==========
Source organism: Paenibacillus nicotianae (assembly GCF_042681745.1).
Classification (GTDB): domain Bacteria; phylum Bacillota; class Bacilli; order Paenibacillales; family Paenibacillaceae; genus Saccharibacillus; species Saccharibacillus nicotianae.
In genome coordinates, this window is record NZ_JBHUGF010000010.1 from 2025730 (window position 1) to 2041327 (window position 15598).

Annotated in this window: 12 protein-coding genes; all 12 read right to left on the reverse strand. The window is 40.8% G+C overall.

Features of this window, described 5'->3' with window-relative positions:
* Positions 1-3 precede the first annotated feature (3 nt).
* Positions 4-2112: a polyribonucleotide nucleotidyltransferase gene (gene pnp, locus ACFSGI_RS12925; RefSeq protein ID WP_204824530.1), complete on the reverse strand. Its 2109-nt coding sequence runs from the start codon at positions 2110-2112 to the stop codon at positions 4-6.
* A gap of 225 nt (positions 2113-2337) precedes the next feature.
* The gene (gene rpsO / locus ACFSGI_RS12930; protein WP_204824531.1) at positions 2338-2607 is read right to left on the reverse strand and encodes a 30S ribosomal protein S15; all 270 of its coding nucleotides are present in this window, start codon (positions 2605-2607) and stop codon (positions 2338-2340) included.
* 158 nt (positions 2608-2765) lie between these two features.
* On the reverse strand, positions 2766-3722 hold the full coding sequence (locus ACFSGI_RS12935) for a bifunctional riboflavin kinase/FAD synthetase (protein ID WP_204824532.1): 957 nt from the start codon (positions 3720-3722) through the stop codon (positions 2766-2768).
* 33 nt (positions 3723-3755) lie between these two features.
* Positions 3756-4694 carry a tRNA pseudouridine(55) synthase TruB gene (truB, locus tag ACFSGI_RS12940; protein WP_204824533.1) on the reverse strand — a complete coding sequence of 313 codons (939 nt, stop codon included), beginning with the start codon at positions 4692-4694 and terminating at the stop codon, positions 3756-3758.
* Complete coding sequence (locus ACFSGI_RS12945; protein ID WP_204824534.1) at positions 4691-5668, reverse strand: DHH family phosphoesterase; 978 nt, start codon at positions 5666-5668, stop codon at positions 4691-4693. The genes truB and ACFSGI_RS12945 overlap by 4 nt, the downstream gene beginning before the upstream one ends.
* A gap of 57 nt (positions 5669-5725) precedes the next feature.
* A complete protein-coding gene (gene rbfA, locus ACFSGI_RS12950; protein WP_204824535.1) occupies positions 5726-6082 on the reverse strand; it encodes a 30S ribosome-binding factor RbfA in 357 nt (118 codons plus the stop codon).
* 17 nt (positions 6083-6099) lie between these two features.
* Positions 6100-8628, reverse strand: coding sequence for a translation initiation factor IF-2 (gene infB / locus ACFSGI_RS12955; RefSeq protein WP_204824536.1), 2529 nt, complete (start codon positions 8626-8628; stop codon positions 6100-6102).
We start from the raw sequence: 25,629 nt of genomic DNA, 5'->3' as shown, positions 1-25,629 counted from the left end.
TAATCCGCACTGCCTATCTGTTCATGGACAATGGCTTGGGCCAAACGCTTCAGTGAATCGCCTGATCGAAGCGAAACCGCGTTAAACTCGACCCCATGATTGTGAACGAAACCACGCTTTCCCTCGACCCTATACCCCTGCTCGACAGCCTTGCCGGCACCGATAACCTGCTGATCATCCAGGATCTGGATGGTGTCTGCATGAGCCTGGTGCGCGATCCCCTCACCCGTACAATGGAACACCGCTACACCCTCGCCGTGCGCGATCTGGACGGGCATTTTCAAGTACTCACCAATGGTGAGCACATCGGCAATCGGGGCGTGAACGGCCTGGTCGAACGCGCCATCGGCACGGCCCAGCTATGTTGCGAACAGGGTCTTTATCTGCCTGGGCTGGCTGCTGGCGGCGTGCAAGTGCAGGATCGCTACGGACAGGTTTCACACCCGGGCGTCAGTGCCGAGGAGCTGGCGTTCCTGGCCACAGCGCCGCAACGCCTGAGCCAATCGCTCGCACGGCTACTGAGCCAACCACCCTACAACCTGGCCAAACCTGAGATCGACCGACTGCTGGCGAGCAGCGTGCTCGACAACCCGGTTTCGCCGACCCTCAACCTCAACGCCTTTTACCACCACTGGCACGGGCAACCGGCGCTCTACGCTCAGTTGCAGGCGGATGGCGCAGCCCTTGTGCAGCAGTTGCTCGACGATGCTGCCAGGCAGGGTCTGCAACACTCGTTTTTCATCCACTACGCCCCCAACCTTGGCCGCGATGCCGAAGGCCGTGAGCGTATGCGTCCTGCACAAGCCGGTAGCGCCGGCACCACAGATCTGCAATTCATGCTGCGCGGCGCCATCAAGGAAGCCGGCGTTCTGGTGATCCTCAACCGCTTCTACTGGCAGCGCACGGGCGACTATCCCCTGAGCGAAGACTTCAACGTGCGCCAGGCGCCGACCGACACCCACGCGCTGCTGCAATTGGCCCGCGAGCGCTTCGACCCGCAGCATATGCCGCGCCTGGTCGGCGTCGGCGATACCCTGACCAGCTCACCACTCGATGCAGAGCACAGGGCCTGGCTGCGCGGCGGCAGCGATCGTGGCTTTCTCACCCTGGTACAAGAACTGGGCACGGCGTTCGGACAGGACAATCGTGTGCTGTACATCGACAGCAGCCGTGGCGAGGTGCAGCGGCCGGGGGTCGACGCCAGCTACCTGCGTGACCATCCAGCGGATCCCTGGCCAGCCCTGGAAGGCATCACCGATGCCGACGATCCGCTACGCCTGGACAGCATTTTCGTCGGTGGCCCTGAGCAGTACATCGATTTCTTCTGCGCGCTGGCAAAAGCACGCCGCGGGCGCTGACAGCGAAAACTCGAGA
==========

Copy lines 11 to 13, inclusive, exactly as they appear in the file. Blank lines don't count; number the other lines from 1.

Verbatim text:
* On the reverse strand, positions 2766-3722 hold the full coding sequence (locus ACFSGI_RS12935) for a bifunctional riboflavin kinase/FAD synthetase (protein ID WP_204824532.1): 957 nt from the start codon (positions 3720-3722) through the stop codon (positions 2766-2768).
* 33 nt (positions 3723-3755) lie between these two features.
* Positions 3756-4694 carry a tRNA pseudouridine(55) synthase TruB gene (truB, locus tag ACFSGI_RS12940; protein WP_204824533.1) on the reverse strand — a complete coding sequence of 313 codons (939 nt, stop codon included), beginning with the start codon at positions 4692-4694 and terminating at the stop codon, positions 3756-3758.